OTHER NEWS FROM THE FIELD:
1. Navy Chaplain (LCDR) Barry Metzger, who will be leaving shortly for his new assignment in Japan, reflects on the fires near his house in San Diego: “Fortunately, I did not have to evacuate my family during these fires. At the same time, we are surrounded by smoke, with ashes falling all around us. The closest fire is ten miles away. I visited some of the shelters for displaced victims. I know you will be praying for these families.”
2. Chaplaincy Coordinator for the Caribbean, Chaplain Ismael Ponce, San Juan, Puerto Rico, sends this report: “I just returned from Columbia, where I joined South American Chaplaincy Coordinator, Dr. Erik Vasquez, for a Basic Course at our Bible College. A good group of students and pastors came together for chaplaincy training. We anticipate that out of this program we will see chaplaincy grow throughout Columbia. I also had the privilege of assisting in the Hispanic Basic Course that was taught at our regional campus, Allentown, Pennsylvania. Joining me for the course was Dr. Hector Chiesa, Co-Director of Correctional Chaplaincy for New York, and Administrative Bishop Miguel Alvarez. Later, Dr. Doc Williams will be teaching in this course. I also was able to present chaplaincy programs at a youth department camping conference, where more than 1,000 were in attendance. I showed the Chaplains Commission’s DVD and encouraged all to promote this vital ministry.”
3. Community Service Chaplain Queen Williams, Canton, Ohio, sends appreciation for our chaplaincy family’s prayers during the recent loss of her dear mom. She states: “Mom went to be with her loving Lord a few weeks ago. Thank you for your prayers. I am glad to report I was recently appointed as chaplain to our domestic violence shelter. I have also received clearance to minister in our local jail to female inmates.”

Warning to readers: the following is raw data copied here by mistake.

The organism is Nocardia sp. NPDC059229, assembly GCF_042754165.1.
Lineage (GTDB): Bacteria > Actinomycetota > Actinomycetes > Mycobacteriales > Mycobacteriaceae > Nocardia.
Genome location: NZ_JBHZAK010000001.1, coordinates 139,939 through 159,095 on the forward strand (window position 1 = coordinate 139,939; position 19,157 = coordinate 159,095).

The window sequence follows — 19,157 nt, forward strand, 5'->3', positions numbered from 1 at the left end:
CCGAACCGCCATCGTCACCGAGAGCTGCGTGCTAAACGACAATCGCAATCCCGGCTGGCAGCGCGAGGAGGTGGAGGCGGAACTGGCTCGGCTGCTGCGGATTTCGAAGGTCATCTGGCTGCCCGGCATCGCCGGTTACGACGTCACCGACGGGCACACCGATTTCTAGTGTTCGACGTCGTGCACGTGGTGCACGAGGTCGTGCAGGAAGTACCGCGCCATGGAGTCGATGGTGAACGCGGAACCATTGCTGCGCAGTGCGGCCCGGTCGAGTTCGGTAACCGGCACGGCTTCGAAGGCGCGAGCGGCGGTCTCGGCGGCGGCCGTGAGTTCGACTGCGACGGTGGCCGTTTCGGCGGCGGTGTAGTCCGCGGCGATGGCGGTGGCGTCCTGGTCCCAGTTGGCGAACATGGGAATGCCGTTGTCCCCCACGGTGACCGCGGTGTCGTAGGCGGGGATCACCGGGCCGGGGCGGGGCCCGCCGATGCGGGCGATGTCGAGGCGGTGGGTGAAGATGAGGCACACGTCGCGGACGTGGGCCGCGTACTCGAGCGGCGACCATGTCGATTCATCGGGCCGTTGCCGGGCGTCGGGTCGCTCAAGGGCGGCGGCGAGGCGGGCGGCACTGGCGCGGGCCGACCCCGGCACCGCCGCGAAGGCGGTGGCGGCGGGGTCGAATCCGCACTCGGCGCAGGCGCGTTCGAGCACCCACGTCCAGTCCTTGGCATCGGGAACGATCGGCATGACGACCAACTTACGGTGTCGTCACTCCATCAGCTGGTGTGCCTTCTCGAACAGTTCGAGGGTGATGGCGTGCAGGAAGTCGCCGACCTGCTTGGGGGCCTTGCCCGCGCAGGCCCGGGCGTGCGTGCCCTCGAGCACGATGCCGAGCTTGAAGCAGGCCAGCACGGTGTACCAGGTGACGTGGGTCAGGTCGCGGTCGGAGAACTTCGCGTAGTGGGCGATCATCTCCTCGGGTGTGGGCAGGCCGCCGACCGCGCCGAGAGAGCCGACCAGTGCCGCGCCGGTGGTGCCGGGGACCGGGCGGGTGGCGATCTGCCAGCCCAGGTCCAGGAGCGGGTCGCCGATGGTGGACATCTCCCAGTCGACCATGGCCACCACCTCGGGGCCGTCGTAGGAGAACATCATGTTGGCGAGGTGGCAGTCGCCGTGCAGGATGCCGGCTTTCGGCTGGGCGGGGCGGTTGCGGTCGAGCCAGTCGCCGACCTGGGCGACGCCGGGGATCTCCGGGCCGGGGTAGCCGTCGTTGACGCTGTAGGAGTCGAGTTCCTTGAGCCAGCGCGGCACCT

4. Army Chaplain (MAJ) Terry Simmons, Afghanistan, sends this note: “Be in prayer with us as we begin plans for redeployment back to the U.S. Pray that we will be able, through this reintegration process, to build and strengthen our soldiers’ relationships to their families. We are planning a Hallelujah Fest for our troops and civilians in Afghanistan before they return home. This festivity will include games, Christian choirs and a time of spiritual devotion. We want it to be an outreach for everyone, whether returning home or staying.”
5. Navy Chaplain (LT) Bryan Jacobson, Curtis Bay, Maryland, sends this report: “Pray for the family of one of my personnel who suddenly passed away. He was only 32 years old. His dad is one of our government civilian employees; and this has hit him very deeply. Also, pray for a young female seaman whose fiancé was murdered in Iraq this past week. She will be returning home to be with her family. Finally, I just learned that my oldest son, Justin’s, grandmother passed away. Please keep the family and Justin in prayer; that he would turn his life totally over to the Lord.”
6. Air Force Chaplain (CPT) Victor Pagan was recently reassigned >from Warner Robins Air Force Base to Korea. He sent this description of his new assignment: “I am responsibly for 1400 Air Force personnel working at the flight line and giving ministry to more than 125 in our weekly inspirational Gospel service. During this service, 10 recently rededicated their lives to Christ. Also, several individuals have expressed to me that through these services, they have felt a call to full-time ministerial service. I have been tasked with the Protestant Men of the Chapel to offer a class for those struggling with pornography. I have begun another class with 26 people presenting the ministry of Dave Ramsey and Financial Peace University for those dealing with financial struggles. Keep us in your prayers.”
MINISTRY OF WAITING: